Handicapping Insights

by Dick Powell

Triple Crown winner AMERICAN PHAROAH (Pioneerof the Nile) worked seven furlongs in 1:23 flat last week at Santa Anita. He followed that up on Tuesday this week with a seven-furlong gallop out in 1:23 1/5. What’s not to like?

When you watch the videos of both works, there is, in fact, nothing not to like. He is getting over the ground like he always does and both workouts would have been even faster had he raced near the rail instead of four paths away from it.

If memory serves me correctly, American Pharoah missed last year’s Breeders’ Cup Juvenile (G1) with an injury and did not get back to the races until March 14 of this year. Trainer Bob Baffert was up against a tight schedule with the clock running down but wins in the Rebel S. (G2) and Arkansas Derby (G1) set him up perfectly for the first Saturday in May.

We liked American Pharoah in the Kentucky Derby (G1) and felt that if they were going to beat him, it would be then and not later. If he got by the Derby, which he did, it looked like he would be hard to beat in the next two legs of the Triple Crown. It all worked out and the races were more coronations than competitive events.

After a brief summer rest, American Pharoah was back on track and romped in the Haskell Invitational (G1) at Monmouth Park. It looked like this crop of 3YOs had no shot against him but his owner insisted that Baffert ship him to Saratoga for the Travers S. (G1) and after a strong gallop the day before and a suicidal speed duel with FROSTED (Tapit) for the first mile of the race, he ran out of gas in the deep stretch and was passed by KEEN ICE (Curlin).

The question became, how would he come out of the Travers? Great horses give their all. It’s what makes them great. American Pharoah gave his all in the Travers and when great horses give their all, it takes a while to recover. Baffert wisely announced the day after the Travers that he would train him up to the Breeders’ Cup Classic (G1) so that he could build him up to a peak on October 31 at Keeneland.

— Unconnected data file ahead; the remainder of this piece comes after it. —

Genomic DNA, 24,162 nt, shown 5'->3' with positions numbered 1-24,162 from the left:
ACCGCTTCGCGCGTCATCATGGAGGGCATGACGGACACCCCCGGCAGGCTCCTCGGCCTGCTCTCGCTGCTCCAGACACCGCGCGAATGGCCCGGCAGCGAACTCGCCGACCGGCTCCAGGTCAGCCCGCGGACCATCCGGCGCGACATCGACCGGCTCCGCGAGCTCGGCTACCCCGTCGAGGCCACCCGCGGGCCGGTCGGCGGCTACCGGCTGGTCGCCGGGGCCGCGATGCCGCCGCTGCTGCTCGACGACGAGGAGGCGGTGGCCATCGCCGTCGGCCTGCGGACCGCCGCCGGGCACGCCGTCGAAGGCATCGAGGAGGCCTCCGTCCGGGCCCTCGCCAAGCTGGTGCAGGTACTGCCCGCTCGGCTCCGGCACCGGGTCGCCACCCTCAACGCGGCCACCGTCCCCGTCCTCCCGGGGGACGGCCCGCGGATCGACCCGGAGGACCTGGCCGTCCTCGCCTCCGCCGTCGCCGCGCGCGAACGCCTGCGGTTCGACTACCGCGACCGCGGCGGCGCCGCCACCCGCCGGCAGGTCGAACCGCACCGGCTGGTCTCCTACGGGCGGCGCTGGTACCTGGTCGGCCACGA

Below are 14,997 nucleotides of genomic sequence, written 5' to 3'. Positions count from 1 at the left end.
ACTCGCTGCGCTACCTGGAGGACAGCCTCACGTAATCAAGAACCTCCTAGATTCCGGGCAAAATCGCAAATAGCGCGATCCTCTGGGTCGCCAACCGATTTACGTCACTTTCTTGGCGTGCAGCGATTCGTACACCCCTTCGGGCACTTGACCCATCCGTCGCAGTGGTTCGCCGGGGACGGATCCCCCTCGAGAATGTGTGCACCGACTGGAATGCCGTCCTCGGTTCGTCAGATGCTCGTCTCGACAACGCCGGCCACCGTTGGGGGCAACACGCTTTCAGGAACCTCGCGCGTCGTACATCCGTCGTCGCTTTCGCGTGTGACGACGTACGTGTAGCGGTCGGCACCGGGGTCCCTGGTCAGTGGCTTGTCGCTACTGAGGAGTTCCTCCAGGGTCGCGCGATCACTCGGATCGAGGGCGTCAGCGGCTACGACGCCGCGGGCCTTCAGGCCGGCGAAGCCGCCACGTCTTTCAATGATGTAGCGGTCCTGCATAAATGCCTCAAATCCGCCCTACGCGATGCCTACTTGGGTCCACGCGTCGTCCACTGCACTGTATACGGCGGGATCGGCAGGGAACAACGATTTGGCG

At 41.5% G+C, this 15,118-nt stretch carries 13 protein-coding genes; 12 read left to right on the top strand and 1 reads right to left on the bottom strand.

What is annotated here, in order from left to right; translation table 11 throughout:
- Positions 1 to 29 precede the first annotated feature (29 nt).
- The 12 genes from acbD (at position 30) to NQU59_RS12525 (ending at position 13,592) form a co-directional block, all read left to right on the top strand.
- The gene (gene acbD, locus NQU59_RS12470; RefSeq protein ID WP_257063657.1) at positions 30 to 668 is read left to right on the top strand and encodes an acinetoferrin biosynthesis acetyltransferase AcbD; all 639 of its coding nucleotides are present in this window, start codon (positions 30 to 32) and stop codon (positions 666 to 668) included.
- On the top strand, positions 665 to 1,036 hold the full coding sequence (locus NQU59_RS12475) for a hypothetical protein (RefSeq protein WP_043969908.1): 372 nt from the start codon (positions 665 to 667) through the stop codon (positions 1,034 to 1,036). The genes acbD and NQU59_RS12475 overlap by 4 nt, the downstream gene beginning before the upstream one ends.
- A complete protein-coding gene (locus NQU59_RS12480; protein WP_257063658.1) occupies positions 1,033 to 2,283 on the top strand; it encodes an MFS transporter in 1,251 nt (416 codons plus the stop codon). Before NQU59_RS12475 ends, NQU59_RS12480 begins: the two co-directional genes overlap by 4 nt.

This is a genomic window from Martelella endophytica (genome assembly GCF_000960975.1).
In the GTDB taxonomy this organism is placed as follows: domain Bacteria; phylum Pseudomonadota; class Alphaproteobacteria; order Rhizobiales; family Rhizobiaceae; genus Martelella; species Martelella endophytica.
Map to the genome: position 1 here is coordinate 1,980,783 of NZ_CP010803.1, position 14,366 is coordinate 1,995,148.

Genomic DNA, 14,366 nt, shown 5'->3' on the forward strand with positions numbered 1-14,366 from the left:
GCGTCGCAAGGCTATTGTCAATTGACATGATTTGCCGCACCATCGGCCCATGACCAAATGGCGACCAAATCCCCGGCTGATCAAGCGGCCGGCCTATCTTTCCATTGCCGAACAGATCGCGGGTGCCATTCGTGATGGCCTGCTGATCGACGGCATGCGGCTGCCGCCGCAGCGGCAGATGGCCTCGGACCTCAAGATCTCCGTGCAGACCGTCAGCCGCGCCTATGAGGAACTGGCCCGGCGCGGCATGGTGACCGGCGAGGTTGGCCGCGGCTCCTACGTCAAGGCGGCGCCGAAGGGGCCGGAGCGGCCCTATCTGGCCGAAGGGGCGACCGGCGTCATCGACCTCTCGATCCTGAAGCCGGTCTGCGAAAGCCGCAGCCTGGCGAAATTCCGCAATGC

On the surface, it looks like mission accomplished with two sensational seven-furlong moves indicating that the old American Pharoah is back. Which is entirely possible. So why am I questioning these events and looking at them as if they are negatives?

Six days before the Travers, American Pharoah worked seven furlongs in 1:23 1/5 at Del Mar. All looked well. Until the final yards of the Travers.

Now, we have American Pharoah working lights out and most of my concerns revolve around the question: Why? There is a good chance that at face value, American Pharoah is going great and these workouts are an indication that all is well and that he is thriving. In the hands of a master trainer like Baffert, that is probably what is going on.

But I have this nagging fear that all might not be well and that American Pharoah might be a bit behind in his preparations. Great horses do not have to work great and I am not quite sure why he is training so fast and long almost two weeks before the Classic. Remember, he missed the Juvenile with an injury and all spring there was chatter about a soft tissue injury that was being managed. Jerry Bailey openly talked about it on NBC’s coverage of the Triple Crown.

This year’s Classic field is deep and talented. We have no idea how the class of 2015 will stack up against the class of 2014 but older horses like HONOR CODE (A.P. Indy), TONALIST (Tapit) and SMOOTH ROLLER (Hard Spun) have all won Grade 1 races with BRIS Speed ratings faster than American Pharoah has ever earned. The other 3YOs like Keen Ice and Frosted are competitive on their best day.

And then there is the matter of a 5YO mare who should scare the daylights out of anyone in the race. BEHOLDER (Henny Hughes) won the Pacific Classic (G1) going 10 furlongs in brilliant time and looks like she is coming into the Breeders’ Cup in great form.

Beholder spiked a fever the other day after shipping from California but it looks like a one-day thing and most times, you would not even know about it. Richard Mandella once won four Breeders’ Cup races in one day and for him to take on males again is the ultimate vote of confidence.

On his best day, American Pharoah would be a worthy favorite in the Classic. And, I might even pick him on top like I did in each of the Triple Crown races. But that nagging fear is still on my mind and until it goes away, I have my doubts that he is 100% for the Classic.